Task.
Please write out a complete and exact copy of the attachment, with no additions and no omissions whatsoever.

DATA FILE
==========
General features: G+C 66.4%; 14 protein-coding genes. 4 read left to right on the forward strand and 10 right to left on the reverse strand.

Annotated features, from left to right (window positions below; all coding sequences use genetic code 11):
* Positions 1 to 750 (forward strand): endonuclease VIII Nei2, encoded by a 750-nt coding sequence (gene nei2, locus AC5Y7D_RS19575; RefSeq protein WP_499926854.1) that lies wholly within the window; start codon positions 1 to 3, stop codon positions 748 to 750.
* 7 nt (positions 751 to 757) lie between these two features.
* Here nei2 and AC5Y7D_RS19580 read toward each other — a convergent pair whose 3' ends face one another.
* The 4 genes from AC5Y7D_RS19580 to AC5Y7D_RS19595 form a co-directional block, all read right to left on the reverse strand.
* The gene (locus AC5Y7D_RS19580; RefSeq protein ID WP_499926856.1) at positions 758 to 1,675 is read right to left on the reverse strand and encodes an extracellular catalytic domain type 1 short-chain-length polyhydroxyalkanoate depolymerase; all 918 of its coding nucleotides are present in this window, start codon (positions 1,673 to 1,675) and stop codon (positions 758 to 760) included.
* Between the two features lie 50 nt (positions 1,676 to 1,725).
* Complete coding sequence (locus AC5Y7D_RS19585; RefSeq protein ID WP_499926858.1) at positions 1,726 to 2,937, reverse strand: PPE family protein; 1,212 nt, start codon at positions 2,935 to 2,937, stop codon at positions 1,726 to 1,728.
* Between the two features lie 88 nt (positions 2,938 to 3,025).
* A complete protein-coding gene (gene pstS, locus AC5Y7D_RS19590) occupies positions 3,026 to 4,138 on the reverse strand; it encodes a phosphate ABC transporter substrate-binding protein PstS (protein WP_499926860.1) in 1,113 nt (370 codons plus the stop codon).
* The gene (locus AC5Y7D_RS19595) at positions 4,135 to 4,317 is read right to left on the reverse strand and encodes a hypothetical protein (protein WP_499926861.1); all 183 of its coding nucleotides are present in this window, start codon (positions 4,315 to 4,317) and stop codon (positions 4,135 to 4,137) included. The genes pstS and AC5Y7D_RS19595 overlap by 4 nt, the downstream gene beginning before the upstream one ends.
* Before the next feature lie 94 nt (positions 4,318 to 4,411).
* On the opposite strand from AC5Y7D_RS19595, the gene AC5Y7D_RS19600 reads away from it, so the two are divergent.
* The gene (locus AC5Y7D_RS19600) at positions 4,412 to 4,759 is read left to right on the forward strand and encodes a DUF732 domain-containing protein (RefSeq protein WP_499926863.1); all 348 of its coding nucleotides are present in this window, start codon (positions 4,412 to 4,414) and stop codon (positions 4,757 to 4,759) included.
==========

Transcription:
General features: G+C 66.4%; 14 protein-coding genes. 4 read left to right on the forward strand and 10 right to left on the reverse strand.

Annotated features, from left to right (window positions below; all coding sequences use genetic code 11):
* Positions 1 to 750 (forward strand): endonuclease VIII Nei2, encoded by a 750-nt coding sequence (gene nei2, locus AC5Y7D_RS19575; RefSeq protein WP_499926854.1) that lies wholly within the window; start codon positions 1 to 3, stop codon positions 748 to 750.
* 7 nt (positions 751 to 757) lie between these two features.
* Here nei2 and AC5Y7D_RS19580 read toward each other — a convergent pair whose 3' ends face one another.
* The 4 genes from AC5Y7D_RS19580 to AC5Y7D_RS19595 form a co-directional block, all read right to left on the reverse strand.
* The gene (locus AC5Y7D_RS19580; RefSeq protein ID WP_499926856.1) at positions 758 to 1,675 is read right to left on the reverse strand and encodes an extracellular catalytic domain type 1 short-chain-length polyhydroxyalkanoate depolymerase; all 918 of its coding nucleotides are present in this window, start codon (positions 1,673 to 1,675) and stop codon (positions 758 to 760) included.
* Between the two features lie 50 nt (positions 1,676 to 1,725).
* Complete coding sequence (locus AC5Y7D_RS19585; RefSeq protein ID WP_499926858.1) at positions 1,726 to 2,937, reverse strand: PPE family protein; 1,212 nt, start codon at positions 2,935 to 2,937, stop codon at positions 1,726 to 1,728.
* Between the two features lie 88 nt (positions 2,938 to 3,025).
* A complete protein-coding gene (gene pstS, locus AC5Y7D_RS19590) occupies positions 3,026 to 4,138 on the reverse strand; it encodes a phosphate ABC transporter substrate-binding protein PstS (protein WP_499926860.1) in 1,113 nt (370 codons plus the stop codon).
* The gene (locus AC5Y7D_RS19595) at positions 4,135 to 4,317 is read right to left on the reverse strand and encodes a hypothetical protein (protein WP_499926861.1); all 183 of its coding nucleotides are present in this window, start codon (positions 4,315 to 4,317) and stop codon (positions 4,135 to 4,137) included. The genes pstS and AC5Y7D_RS19595 overlap by 4 nt, the downstream gene beginning before the upstream one ends.
* Before the next feature lie 94 nt (positions 4,318 to 4,411).
* On the opposite strand from AC5Y7D_RS19595, the gene AC5Y7D_RS19600 reads away from it, so the two are divergent.
* The gene (locus AC5Y7D_RS19600) at positions 4,412 to 4,759 is read left to right on the forward strand and encodes a DUF732 domain-containing protein (RefSeq protein WP_499926863.1); all 348 of its coding nucleotides are present in this window, start codon (positions 4,412 to 4,414) and stop codon (positions 4,757 to 4,759) included.